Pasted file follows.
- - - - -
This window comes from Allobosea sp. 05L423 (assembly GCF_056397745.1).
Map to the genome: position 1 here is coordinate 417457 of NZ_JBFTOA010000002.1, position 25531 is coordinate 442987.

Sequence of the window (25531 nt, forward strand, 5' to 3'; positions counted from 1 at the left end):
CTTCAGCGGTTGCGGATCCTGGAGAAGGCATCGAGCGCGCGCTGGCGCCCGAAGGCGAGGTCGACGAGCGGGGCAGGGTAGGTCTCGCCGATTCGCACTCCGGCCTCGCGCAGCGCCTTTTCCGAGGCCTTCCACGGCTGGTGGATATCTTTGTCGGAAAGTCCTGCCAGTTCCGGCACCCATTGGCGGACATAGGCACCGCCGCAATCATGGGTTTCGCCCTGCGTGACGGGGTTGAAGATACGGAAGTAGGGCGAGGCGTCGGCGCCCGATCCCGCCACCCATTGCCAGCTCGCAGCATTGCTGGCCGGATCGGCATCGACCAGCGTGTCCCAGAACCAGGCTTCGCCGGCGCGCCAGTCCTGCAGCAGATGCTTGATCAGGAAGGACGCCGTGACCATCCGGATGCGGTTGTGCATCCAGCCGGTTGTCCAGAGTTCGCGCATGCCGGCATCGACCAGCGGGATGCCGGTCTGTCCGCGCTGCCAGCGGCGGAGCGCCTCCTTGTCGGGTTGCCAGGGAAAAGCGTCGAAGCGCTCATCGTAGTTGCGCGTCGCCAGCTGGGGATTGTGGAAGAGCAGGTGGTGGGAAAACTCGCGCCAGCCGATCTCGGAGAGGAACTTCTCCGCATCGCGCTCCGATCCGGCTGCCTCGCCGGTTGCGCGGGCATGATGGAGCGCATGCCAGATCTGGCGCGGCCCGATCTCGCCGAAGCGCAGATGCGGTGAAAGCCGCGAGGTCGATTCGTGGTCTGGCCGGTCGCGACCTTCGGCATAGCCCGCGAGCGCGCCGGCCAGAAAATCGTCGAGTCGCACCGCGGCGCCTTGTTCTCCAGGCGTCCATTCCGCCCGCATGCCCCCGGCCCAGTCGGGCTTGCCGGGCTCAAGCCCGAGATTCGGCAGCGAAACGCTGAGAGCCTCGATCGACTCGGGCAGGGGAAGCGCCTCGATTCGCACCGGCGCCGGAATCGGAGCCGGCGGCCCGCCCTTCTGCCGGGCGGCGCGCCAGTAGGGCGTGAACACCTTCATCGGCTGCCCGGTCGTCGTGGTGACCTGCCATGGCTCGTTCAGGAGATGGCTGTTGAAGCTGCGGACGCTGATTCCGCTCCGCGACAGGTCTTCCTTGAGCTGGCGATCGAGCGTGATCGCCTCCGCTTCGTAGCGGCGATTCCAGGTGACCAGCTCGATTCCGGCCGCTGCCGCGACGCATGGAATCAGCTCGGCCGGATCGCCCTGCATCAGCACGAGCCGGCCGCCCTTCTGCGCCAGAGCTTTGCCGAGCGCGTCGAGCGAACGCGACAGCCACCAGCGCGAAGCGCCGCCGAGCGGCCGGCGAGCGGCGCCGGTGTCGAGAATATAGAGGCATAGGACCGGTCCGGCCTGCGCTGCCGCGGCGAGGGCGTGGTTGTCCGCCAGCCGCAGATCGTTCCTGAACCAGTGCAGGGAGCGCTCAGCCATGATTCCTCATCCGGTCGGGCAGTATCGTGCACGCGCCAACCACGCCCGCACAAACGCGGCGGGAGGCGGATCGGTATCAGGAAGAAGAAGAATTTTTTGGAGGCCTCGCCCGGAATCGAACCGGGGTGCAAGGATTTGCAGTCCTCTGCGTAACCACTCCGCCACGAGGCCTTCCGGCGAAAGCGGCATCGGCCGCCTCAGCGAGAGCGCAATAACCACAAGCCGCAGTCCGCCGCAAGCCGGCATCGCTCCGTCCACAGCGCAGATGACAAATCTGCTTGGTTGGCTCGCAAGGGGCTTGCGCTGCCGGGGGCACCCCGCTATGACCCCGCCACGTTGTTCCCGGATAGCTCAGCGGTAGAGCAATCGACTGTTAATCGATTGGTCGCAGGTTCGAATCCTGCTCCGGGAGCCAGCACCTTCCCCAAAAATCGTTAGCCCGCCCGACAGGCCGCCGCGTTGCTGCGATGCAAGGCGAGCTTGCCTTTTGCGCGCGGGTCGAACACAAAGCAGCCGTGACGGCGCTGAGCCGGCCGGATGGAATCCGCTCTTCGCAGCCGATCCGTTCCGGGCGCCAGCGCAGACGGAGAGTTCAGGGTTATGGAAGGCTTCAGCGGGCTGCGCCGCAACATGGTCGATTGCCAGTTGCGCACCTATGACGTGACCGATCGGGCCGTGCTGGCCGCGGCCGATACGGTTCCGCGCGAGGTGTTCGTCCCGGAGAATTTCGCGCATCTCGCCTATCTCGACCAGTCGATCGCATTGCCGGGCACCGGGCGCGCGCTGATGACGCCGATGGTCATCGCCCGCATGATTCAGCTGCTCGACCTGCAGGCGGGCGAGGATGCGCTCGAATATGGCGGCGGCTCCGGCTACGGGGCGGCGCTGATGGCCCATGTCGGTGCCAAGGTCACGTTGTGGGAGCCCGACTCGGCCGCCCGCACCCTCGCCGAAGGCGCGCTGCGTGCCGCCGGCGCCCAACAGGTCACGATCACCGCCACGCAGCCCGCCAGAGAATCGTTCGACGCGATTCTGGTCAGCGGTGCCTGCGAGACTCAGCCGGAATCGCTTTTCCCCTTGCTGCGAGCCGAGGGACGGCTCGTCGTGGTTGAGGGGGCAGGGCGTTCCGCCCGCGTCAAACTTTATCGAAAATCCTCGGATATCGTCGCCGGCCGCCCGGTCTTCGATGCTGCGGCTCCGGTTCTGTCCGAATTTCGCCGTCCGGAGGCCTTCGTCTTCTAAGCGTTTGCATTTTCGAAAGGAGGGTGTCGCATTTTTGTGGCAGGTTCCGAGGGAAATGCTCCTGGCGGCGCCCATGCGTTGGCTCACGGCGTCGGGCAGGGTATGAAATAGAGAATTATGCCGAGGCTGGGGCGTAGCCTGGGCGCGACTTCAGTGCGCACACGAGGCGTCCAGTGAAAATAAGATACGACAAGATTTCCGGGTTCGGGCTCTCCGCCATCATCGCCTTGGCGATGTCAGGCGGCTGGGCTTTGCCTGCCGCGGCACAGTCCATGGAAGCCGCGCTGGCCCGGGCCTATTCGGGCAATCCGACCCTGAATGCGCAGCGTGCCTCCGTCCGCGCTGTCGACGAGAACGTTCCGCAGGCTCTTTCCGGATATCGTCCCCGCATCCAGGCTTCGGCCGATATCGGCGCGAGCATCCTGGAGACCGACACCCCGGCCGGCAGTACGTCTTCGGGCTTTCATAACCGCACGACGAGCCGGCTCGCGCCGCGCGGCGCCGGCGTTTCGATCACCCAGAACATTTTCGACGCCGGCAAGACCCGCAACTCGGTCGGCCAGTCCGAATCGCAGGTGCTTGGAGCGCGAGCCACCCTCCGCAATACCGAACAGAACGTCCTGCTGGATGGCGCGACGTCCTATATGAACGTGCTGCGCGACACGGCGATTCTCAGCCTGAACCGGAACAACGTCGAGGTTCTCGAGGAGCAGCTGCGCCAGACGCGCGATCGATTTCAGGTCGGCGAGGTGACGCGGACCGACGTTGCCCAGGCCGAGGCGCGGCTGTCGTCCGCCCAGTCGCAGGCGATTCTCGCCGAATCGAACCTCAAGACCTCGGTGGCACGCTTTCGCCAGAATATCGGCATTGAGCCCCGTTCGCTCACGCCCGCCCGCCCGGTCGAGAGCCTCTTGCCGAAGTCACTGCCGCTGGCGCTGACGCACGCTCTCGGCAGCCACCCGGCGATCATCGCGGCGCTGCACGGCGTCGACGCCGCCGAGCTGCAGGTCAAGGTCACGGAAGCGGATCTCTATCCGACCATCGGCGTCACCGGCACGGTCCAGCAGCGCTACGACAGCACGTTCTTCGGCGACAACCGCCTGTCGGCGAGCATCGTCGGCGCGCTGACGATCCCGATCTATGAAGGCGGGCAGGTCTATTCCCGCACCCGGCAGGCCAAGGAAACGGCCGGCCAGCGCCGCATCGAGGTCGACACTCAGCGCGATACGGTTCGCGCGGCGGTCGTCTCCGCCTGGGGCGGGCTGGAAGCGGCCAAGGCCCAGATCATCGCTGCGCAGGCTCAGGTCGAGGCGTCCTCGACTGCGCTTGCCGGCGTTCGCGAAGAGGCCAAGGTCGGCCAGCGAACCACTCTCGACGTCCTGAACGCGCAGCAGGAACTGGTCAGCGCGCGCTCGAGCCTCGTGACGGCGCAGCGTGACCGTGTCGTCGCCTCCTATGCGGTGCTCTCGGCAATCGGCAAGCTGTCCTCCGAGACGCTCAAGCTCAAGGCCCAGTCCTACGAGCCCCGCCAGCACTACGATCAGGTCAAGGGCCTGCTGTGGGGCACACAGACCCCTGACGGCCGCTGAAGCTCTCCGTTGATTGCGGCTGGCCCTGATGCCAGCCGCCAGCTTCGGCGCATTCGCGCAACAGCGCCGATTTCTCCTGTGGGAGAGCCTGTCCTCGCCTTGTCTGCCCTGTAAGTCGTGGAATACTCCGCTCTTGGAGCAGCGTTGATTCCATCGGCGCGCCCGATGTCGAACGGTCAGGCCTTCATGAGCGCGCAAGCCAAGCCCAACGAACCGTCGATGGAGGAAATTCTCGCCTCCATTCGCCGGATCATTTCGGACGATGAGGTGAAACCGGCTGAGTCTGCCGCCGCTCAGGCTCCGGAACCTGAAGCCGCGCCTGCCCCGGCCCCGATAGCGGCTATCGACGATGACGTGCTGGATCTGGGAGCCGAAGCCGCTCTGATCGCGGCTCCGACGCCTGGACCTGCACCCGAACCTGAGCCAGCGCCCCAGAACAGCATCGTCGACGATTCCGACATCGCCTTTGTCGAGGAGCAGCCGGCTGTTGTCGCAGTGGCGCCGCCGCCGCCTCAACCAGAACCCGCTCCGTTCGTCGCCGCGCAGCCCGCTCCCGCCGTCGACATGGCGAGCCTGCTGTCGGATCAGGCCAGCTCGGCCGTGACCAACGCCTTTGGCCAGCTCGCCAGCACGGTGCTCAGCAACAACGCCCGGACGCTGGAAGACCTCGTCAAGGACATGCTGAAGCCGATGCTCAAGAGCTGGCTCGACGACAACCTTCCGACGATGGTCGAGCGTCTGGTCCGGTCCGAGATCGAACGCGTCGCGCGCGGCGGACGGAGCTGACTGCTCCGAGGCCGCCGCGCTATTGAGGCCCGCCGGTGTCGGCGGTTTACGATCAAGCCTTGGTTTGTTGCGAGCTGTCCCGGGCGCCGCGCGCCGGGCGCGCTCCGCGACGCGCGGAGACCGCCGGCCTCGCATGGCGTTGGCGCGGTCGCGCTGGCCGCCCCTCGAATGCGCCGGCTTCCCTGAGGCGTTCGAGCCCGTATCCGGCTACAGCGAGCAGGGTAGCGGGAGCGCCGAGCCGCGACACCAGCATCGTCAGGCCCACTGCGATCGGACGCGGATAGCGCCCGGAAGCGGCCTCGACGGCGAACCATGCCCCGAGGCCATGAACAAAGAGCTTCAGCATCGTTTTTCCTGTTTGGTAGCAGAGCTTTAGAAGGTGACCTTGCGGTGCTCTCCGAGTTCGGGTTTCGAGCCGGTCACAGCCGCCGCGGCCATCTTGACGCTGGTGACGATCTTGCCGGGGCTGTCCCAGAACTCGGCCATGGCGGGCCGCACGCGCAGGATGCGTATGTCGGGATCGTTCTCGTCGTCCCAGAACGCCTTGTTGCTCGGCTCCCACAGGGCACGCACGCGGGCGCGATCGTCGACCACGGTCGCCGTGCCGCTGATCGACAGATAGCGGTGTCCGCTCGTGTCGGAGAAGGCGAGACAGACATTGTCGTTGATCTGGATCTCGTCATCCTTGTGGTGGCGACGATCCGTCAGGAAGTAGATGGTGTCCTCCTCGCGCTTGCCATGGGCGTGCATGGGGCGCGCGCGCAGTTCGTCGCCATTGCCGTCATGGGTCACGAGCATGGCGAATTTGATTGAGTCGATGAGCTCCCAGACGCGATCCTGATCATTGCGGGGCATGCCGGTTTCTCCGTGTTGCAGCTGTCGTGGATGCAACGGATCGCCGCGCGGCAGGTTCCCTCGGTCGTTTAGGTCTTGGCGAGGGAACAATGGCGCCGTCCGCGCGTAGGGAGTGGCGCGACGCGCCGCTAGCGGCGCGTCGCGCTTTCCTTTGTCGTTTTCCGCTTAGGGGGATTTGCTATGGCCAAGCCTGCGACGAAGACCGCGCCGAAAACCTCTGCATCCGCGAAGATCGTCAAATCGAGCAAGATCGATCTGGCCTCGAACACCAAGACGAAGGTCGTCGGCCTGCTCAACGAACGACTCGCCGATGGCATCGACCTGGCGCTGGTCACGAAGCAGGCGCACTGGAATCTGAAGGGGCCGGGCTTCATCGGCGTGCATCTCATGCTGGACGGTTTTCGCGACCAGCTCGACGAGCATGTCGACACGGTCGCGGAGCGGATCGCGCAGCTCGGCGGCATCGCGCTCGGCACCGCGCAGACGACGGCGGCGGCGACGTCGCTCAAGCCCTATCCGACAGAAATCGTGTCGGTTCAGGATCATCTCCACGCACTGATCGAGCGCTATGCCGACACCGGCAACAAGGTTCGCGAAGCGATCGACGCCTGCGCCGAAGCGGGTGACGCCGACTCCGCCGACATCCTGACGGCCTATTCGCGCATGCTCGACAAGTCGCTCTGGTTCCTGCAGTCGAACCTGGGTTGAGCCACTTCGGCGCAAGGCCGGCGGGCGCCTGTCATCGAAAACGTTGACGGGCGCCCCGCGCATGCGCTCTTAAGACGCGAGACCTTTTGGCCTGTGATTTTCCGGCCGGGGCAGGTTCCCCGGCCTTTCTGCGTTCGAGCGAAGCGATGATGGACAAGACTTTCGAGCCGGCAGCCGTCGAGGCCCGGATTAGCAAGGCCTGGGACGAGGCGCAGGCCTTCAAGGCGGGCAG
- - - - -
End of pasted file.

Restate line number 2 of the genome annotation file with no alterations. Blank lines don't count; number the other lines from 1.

Map to the genome: position 1 here is coordinate 417457 of NZ_JBFTOA010000002.1, position 25531 is coordinate 442987.